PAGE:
No joke: Researchers say we are moving away from personal, real-world pranks and into a world of media-driven jokes and Internet tomfoolery. Does this spell the end of April Fools’ Day as we know it?
Though pranksters and joke-lovers in many countries now gleefully prepare to dupe friends and loved ones on April Fool’s Day, no one knows exactly when or why, or even where, this tradition began.
The importance of this day of prank-pulling freedom is no laughing matter. It’s integral to American culture, a day of funny is important to society, and also helps humans bond. Researchers say ourtake on comedy is changing, though. And that may mean fewer pranks in the future.
"The usual pranks that we would see 50 years ago are much less common," Gary Alan Fine, a sociologist at Northwestern University in Illinois, told LiveScience. "I think we are seeing the decline of interpersonal pranks."
"At one time, prankstering played a bigger role in American society. Some of the prankstering was also very harmful," Joseph Boskin, a professoremeritus of history at Boston University, told LiveScience.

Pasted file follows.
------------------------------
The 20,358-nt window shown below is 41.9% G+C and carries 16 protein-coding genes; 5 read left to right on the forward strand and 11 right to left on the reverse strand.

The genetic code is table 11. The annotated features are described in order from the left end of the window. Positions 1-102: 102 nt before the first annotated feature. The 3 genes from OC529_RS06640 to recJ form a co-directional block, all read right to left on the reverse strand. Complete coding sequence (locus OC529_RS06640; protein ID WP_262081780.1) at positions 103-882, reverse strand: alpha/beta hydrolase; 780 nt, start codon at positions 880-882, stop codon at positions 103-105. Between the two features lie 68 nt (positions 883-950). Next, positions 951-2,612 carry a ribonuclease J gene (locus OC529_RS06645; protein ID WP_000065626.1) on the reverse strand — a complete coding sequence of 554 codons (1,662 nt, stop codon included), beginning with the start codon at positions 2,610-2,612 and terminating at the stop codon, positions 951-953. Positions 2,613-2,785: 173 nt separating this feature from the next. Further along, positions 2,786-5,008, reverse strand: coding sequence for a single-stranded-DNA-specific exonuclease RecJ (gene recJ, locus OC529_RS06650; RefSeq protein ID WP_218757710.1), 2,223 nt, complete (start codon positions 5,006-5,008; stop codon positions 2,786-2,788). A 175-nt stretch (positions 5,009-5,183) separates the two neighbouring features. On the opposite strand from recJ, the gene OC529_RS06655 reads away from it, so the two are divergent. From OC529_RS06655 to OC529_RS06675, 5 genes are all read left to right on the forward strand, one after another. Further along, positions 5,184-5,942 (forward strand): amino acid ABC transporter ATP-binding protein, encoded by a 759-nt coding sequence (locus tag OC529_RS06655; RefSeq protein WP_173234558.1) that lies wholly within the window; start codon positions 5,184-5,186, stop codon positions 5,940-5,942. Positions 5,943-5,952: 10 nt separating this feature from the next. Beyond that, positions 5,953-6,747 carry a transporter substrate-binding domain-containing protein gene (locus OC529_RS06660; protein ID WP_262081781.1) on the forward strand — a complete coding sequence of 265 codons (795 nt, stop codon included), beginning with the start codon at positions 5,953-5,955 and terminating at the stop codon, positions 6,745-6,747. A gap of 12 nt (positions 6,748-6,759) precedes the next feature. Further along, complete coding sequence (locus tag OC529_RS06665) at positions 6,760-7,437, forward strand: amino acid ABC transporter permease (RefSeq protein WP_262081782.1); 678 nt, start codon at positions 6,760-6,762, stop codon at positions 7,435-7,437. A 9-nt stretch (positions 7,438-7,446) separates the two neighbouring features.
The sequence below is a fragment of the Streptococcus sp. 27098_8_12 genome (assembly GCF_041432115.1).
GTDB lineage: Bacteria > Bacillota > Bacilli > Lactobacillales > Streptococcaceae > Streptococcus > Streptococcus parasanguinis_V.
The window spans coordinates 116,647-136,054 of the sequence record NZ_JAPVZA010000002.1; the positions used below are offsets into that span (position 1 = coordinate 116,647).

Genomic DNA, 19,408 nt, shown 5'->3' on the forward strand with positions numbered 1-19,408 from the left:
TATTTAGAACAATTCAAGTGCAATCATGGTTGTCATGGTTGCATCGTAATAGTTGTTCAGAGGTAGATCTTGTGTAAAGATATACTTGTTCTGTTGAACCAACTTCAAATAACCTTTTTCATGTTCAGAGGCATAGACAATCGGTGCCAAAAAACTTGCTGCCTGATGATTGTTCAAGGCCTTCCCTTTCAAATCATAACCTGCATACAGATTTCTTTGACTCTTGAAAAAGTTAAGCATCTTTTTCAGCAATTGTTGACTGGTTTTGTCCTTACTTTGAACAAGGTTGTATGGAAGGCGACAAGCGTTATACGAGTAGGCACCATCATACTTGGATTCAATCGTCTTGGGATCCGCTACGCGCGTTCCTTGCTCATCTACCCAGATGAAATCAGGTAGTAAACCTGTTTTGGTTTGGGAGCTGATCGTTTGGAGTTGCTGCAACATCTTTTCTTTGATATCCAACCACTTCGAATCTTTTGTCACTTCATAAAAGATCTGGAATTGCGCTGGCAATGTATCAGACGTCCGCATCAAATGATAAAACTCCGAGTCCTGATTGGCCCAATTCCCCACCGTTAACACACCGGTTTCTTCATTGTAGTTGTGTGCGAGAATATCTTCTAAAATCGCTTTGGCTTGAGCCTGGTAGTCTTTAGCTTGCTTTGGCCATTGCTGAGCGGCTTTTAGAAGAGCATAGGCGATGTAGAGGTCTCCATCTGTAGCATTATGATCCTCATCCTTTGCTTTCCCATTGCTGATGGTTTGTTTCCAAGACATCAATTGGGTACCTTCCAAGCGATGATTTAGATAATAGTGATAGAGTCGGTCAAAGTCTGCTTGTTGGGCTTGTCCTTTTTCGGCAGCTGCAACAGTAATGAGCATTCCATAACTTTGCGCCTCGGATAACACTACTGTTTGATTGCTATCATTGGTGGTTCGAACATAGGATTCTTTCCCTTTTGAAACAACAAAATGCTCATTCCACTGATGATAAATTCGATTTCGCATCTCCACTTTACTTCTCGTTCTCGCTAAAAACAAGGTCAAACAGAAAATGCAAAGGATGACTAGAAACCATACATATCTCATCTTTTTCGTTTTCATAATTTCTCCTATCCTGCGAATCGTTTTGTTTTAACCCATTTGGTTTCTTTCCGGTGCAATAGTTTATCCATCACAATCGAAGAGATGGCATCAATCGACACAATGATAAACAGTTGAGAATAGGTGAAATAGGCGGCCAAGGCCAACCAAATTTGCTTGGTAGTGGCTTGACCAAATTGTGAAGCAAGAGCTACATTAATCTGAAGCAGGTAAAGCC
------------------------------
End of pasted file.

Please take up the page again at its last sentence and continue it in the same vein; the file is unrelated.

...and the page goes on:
This type of harmful prank-playing was usually directed toward marginalized sections of society. "Pranks have played a very big role in this situation, so I’m glad that the prankster part of it has declined, but the poking fun at life in general goes on," Boskin said.
The big problem is knowing where to draw the line between playful pranks and meanness on the verge of bullying, Fine said.
"Practical jokes of a certain sort shade into bullying, they shade into meanness and we are very concerned as a society about meanness," Fine said. "Finding out what that point is, is difficult for a society."
Because of our conscientiousness and desire to ensure equality, Americans may have drawn that line too far along the spectrum, hedging outplayful pranking. And traditional pranking may be left out in the cold, Fine said.